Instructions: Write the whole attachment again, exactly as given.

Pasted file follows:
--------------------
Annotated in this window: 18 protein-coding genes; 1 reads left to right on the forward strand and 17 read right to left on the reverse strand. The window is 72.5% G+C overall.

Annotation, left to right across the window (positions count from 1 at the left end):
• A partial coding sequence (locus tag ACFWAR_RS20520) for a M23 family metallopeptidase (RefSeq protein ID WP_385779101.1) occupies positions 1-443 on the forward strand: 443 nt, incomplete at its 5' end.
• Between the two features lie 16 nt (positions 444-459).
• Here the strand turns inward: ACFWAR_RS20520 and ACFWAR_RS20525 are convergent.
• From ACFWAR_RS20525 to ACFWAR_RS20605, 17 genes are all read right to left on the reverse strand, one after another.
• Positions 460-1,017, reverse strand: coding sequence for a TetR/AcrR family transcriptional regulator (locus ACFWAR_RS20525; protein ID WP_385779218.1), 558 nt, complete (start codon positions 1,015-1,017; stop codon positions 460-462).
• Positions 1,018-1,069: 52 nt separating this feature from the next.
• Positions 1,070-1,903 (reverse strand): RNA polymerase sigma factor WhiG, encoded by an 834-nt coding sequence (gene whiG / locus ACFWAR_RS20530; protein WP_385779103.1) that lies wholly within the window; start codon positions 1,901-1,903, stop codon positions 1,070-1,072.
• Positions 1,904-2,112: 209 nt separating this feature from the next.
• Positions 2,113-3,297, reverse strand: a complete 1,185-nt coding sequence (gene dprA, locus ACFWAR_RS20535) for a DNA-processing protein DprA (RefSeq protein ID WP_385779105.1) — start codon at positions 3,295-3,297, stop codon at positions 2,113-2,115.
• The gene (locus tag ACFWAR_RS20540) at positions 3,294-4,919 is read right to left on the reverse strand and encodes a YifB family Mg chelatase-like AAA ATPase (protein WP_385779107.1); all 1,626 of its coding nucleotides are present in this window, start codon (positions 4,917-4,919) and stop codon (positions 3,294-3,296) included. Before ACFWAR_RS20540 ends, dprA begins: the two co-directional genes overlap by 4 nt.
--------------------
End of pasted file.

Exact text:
Annotated in this window: 18 protein-coding genes; 1 reads left to right on the forward strand and 17 read right to left on the reverse strand. The window is 72.5% G+C overall.

Annotation, left to right across the window (positions count from 1 at the left end):
• A partial coding sequence (locus tag ACFWAR_RS20520) for a M23 family metallopeptidase (RefSeq protein ID WP_385779101.1) occupies positions 1-443 on the forward strand: 443 nt, incomplete at its 5' end.
• Between the two features lie 16 nt (positions 444-459).
• Here the strand turns inward: ACFWAR_RS20520 and ACFWAR_RS20525 are convergent.
• From ACFWAR_RS20525 to ACFWAR_RS20605, 17 genes are all read right to left on the reverse strand, one after another.
• Positions 460-1,017, reverse strand: coding sequence for a TetR/AcrR family transcriptional regulator (locus ACFWAR_RS20525; protein ID WP_385779218.1), 558 nt, complete (start codon positions 1,015-1,017; stop codon positions 460-462).
• Positions 1,018-1,069: 52 nt separating this feature from the next.
• Positions 1,070-1,903 (reverse strand): RNA polymerase sigma factor WhiG, encoded by an 834-nt coding sequence (gene whiG / locus ACFWAR_RS20530; protein WP_385779103.1) that lies wholly within the window; start codon positions 1,901-1,903, stop codon positions 1,070-1,072.
• Positions 1,904-2,112: 209 nt separating this feature from the next.
• Positions 2,113-3,297, reverse strand: a complete 1,185-nt coding sequence (gene dprA, locus ACFWAR_RS20535) for a DNA-processing protein DprA (RefSeq protein ID WP_385779105.1) — start codon at positions 3,295-3,297, stop codon at positions 2,113-2,115.
• The gene (locus tag ACFWAR_RS20540) at positions 3,294-4,919 is read right to left on the reverse strand and encodes a YifB family Mg chelatase-like AAA ATPase (protein WP_385779107.1); all 1,626 of its coding nucleotides are present in this window, start codon (positions 4,917-4,919) and stop codon (positions 3,294-3,296) included. Before ACFWAR_RS20540 ends, dprA begins: the two co-directional genes overlap by 4 nt.